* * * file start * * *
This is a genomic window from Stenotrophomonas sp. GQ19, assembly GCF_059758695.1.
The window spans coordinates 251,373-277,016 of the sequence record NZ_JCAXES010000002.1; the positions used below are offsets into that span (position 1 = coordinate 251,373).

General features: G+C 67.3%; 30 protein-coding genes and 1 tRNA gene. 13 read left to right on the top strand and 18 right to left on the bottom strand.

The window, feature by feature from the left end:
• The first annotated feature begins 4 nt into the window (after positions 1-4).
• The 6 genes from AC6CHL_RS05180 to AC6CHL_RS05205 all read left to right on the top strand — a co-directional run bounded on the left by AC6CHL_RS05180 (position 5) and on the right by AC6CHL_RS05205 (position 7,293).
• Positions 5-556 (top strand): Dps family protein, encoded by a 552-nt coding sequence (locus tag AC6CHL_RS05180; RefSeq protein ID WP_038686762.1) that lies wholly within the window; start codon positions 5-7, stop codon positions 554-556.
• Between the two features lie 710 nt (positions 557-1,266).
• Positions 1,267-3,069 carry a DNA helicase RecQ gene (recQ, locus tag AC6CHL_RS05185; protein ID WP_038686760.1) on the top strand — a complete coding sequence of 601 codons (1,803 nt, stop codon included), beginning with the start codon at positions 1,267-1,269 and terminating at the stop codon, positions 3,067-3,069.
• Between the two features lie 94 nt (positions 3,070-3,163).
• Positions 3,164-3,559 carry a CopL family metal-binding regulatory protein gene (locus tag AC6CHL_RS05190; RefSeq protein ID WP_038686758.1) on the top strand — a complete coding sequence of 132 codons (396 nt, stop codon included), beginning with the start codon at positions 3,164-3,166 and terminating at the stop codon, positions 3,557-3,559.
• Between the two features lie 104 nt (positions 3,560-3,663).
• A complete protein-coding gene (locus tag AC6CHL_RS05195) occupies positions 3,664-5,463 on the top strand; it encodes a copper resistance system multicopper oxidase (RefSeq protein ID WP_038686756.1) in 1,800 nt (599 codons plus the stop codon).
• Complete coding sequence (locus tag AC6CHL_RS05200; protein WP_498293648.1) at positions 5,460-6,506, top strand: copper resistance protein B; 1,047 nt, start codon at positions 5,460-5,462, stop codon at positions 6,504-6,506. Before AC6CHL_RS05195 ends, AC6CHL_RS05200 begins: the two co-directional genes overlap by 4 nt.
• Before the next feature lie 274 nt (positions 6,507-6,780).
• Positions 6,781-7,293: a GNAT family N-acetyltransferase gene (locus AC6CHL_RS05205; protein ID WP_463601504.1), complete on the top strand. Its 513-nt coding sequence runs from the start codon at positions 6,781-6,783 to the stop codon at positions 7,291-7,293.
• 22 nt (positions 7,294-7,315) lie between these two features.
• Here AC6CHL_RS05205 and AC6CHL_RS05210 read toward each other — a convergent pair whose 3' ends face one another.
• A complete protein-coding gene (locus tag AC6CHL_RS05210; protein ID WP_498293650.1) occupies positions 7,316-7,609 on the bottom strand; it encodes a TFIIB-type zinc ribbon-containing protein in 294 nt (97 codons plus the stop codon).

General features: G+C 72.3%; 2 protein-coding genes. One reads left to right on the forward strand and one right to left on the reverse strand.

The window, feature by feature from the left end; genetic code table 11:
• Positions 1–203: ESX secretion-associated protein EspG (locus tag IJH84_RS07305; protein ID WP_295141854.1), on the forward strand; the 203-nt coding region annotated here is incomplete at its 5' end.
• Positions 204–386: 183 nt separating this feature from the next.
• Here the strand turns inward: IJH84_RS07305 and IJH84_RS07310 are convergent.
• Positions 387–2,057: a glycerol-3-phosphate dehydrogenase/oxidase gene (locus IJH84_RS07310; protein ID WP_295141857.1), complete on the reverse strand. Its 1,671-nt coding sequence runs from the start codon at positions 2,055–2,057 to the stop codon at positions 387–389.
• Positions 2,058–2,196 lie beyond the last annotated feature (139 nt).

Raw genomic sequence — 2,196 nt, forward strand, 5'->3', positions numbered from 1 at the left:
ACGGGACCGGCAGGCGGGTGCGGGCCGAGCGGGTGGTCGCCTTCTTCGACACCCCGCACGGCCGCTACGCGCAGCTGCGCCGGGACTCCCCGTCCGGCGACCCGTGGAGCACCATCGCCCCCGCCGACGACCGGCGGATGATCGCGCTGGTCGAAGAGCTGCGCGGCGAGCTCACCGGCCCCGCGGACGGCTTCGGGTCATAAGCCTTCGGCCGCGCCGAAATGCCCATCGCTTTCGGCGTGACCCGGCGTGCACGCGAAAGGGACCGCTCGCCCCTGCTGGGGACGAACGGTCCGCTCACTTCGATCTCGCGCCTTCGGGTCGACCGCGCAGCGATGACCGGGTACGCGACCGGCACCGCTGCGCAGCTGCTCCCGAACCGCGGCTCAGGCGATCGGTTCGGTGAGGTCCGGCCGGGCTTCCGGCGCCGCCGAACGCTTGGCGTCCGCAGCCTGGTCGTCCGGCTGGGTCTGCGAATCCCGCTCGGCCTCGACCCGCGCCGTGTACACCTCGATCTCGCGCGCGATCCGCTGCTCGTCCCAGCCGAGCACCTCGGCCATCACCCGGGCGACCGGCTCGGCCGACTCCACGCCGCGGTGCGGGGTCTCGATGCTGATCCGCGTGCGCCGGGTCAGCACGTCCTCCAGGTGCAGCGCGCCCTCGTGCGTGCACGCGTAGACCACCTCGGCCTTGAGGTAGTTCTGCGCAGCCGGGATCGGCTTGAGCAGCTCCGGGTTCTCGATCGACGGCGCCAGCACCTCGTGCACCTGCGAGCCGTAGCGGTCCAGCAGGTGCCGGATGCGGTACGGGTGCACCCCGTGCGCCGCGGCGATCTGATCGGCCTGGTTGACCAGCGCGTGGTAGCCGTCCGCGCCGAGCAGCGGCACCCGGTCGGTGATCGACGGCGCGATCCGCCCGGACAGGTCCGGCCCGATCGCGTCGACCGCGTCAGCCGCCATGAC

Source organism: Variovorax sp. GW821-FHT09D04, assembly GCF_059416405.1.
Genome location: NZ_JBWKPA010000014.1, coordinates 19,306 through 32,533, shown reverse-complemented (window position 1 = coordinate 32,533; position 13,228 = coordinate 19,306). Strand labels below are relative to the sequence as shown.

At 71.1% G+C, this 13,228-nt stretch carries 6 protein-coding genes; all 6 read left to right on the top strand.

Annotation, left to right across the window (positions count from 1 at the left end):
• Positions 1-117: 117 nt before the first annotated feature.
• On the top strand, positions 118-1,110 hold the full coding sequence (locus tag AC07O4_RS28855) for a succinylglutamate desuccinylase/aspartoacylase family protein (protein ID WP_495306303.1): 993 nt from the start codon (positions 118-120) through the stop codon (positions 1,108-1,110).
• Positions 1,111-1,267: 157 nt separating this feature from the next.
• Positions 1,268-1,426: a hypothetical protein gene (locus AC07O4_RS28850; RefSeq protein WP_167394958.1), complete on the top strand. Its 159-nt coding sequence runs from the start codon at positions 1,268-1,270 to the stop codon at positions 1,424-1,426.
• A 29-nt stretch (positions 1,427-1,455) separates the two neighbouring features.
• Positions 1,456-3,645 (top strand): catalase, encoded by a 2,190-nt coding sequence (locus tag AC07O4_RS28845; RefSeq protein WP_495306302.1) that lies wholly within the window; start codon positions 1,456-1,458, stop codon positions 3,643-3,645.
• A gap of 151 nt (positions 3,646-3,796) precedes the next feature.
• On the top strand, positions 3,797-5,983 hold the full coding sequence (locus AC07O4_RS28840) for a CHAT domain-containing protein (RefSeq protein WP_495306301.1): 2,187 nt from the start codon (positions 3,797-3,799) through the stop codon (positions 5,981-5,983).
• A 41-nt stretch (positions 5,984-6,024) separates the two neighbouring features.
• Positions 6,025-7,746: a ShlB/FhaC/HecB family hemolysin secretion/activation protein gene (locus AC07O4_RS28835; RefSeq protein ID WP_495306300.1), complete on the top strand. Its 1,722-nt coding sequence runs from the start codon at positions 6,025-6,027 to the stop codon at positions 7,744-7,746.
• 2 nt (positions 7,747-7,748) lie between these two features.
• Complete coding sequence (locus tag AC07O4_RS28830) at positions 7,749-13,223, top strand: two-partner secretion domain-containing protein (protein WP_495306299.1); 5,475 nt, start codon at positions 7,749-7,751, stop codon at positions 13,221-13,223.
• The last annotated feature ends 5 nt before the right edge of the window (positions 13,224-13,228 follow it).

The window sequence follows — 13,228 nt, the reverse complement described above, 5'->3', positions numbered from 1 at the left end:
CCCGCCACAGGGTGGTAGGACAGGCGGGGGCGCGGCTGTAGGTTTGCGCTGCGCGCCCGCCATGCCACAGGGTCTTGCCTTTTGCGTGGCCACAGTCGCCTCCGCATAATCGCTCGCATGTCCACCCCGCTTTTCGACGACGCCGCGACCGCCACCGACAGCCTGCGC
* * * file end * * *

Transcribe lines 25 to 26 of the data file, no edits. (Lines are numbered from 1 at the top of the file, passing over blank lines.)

• Positions 387–2,057: a glycerol-3-phosphate dehydrogenase/oxidase gene (locus IJH84_RS07310; protein ID WP_295141857.1), complete on the reverse strand. Its 1,671-nt coding sequence runs from the start codon at positions 2,055–2,057 to the stop codon at positions 387–389.
• Positions 2,058–2,196 lie beyond the last annotated feature (139 nt).